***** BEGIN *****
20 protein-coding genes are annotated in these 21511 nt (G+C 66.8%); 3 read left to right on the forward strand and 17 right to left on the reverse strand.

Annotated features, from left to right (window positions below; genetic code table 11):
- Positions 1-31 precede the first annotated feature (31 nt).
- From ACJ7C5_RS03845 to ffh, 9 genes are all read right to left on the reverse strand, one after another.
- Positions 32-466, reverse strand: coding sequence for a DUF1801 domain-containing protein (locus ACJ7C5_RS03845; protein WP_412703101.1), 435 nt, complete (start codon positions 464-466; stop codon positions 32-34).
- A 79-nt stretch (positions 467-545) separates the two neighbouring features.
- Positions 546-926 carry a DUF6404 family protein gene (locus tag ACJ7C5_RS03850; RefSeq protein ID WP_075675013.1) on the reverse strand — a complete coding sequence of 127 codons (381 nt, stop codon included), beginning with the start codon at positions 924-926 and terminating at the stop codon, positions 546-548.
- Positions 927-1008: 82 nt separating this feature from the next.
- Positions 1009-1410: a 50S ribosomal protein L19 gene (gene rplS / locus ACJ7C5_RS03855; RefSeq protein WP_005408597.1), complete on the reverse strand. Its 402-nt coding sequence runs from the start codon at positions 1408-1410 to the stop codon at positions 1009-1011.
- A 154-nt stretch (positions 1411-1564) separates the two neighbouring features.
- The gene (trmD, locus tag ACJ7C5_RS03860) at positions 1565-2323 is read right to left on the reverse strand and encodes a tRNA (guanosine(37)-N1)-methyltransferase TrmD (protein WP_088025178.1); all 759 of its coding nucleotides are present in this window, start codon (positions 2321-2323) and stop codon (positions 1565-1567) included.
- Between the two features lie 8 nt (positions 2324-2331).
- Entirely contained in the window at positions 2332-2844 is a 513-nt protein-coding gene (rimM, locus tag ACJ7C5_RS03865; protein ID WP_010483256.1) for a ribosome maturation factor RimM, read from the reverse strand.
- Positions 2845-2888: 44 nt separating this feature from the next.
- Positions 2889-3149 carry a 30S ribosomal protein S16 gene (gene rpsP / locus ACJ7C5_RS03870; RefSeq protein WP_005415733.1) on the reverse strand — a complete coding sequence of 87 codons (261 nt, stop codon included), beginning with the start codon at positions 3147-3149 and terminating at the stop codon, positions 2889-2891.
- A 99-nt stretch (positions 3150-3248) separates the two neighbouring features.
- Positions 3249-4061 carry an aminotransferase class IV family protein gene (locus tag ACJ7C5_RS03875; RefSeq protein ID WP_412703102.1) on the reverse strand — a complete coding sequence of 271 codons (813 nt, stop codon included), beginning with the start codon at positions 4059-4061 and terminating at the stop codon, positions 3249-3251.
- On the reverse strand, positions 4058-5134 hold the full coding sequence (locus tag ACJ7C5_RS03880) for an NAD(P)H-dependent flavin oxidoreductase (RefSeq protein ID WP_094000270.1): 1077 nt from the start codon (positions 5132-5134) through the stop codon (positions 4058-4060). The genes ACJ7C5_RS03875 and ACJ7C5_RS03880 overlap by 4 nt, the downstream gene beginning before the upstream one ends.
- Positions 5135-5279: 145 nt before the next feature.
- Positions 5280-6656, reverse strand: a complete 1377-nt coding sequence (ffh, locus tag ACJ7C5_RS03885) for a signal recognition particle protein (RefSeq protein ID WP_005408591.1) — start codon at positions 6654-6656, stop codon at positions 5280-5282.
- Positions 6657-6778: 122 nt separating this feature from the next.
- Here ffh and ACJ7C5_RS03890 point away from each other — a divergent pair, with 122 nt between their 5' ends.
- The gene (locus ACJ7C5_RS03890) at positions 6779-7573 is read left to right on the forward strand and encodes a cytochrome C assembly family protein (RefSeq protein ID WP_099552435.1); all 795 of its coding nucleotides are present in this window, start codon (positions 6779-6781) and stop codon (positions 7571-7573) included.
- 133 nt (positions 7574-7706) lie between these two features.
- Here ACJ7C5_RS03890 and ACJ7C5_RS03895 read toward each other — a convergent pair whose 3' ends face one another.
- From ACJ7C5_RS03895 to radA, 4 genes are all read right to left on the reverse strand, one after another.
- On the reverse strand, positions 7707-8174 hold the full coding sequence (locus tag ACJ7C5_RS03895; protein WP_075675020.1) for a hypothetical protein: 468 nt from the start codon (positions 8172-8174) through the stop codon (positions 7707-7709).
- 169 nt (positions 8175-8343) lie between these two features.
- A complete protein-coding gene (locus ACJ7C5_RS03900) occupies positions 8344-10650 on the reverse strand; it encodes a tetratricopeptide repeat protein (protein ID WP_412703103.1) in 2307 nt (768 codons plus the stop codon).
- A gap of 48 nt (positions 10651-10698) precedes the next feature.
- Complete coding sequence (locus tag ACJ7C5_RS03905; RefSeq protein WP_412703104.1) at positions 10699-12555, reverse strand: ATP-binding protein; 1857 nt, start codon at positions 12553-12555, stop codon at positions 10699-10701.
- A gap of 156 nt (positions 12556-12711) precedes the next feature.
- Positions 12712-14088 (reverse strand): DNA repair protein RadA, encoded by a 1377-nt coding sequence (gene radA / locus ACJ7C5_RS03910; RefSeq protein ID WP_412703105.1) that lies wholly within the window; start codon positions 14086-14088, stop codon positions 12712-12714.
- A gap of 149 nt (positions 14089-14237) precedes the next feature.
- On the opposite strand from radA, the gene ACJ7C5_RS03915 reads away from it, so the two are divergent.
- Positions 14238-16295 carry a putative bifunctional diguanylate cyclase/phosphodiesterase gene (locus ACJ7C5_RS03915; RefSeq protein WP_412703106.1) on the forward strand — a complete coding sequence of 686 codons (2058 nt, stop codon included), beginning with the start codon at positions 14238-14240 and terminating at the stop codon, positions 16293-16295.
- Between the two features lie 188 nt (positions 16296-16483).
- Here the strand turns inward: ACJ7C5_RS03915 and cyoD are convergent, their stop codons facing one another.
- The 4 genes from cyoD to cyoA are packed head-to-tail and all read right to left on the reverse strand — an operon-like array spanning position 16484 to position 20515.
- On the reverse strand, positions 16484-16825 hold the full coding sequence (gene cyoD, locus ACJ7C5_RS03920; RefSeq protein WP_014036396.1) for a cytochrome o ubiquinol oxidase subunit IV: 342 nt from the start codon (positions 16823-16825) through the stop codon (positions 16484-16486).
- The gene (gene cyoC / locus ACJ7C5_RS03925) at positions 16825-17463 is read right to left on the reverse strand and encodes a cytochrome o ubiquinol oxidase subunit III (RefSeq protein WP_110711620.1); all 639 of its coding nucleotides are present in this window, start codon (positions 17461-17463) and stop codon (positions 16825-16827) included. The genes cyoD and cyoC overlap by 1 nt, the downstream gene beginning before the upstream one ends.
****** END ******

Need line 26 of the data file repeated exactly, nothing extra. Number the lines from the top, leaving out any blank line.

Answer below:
- From ACJ7C5_RS03895 to radA, 4 genes are all read right to left on the reverse strand, one after another.